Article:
More Canadian skiers could be added to the team after Jan. 28 when the international governing body of the sport, which is FIS, finalizes the number of cross-country skiers each country can bring to the Olympics.
McKeever, who was born in Calgary, but makes his home in Canmore, has won seven Paralympic medals, including four gold, with his brother Robin as his guide.
Robin competed in the 1998 Olympics in Nagano, Japan, in cross-country skiing. Less than a month after his return, he discovered his brother was succumbing to the same condition of inherited macular degeneration that had claimed their father's sight.
"The first thing that came into my head at that time was 'Oh man, he doesn't ever get to see what this is all about' because I had just come back (from the Olympics)," Robin said. "It was the neatest experience of my life at that time."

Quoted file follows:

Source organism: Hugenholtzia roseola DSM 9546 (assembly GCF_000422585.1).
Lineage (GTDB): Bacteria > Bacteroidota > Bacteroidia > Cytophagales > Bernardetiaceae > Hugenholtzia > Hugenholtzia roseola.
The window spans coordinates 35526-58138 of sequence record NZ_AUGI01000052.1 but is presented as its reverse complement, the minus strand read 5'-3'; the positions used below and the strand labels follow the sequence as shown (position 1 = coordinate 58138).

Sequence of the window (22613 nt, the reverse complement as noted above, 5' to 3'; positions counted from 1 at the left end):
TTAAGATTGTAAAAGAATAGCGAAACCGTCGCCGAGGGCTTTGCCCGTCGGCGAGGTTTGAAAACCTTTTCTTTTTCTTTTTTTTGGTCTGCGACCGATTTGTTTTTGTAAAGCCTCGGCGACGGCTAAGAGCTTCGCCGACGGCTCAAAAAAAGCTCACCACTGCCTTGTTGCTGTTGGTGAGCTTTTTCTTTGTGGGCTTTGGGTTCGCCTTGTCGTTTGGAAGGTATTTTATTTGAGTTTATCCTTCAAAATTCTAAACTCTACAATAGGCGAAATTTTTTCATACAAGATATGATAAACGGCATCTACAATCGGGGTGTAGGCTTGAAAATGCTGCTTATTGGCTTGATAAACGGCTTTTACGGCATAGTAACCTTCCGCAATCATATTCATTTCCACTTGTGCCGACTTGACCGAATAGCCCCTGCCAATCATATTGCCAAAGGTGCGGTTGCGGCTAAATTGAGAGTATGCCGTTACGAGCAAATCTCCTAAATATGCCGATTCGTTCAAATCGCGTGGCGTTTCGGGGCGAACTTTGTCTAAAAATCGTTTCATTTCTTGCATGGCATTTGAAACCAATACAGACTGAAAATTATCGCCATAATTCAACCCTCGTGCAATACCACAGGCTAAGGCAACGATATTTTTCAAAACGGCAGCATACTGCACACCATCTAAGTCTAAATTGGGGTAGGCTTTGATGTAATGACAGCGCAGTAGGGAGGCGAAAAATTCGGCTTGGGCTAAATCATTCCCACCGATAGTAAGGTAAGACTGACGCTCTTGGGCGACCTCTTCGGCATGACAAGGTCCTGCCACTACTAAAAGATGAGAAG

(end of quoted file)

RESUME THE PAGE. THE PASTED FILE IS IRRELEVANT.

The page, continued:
Brian set his sights on racing in the Olympics in 2005, but was unable to qualify for the Games the following year. He competed at the 2007 world championship with able-bodied athletes and finished 24th in the 15k.
"When I said I wanted to go to the Olympics out loud it was a bit of a shock to me," he recalled. "But it's out there and it's something tangible. If you dare to dream and make that a goal, that's when you start to focus on the process."
Brian won at 50-kilometre Nor-Am race last month on his home track in Canmore, which was enough to gain consideration for the Olympic team.
"At this stage of the game, he would have to be most proud of his performance in the 50k trials race because it's a one-day effort and a one-day event," Robin said.
Brian has peripheral vision, but none in the centre. He says "it's like seeing the donut, but not the Timbit." When he competes in able-bodied events, he finds another skier of the same ability to follow as a guide.
His lack of vision poses challenges. White-out conditions or flat light make downhills treacherous. Brian missed a corner at the Canadian championships last March and broke his shoulder.
"You won't find an athlete at the Games who hasn't had to overcome something big to get there," he said. "I see myself as no different."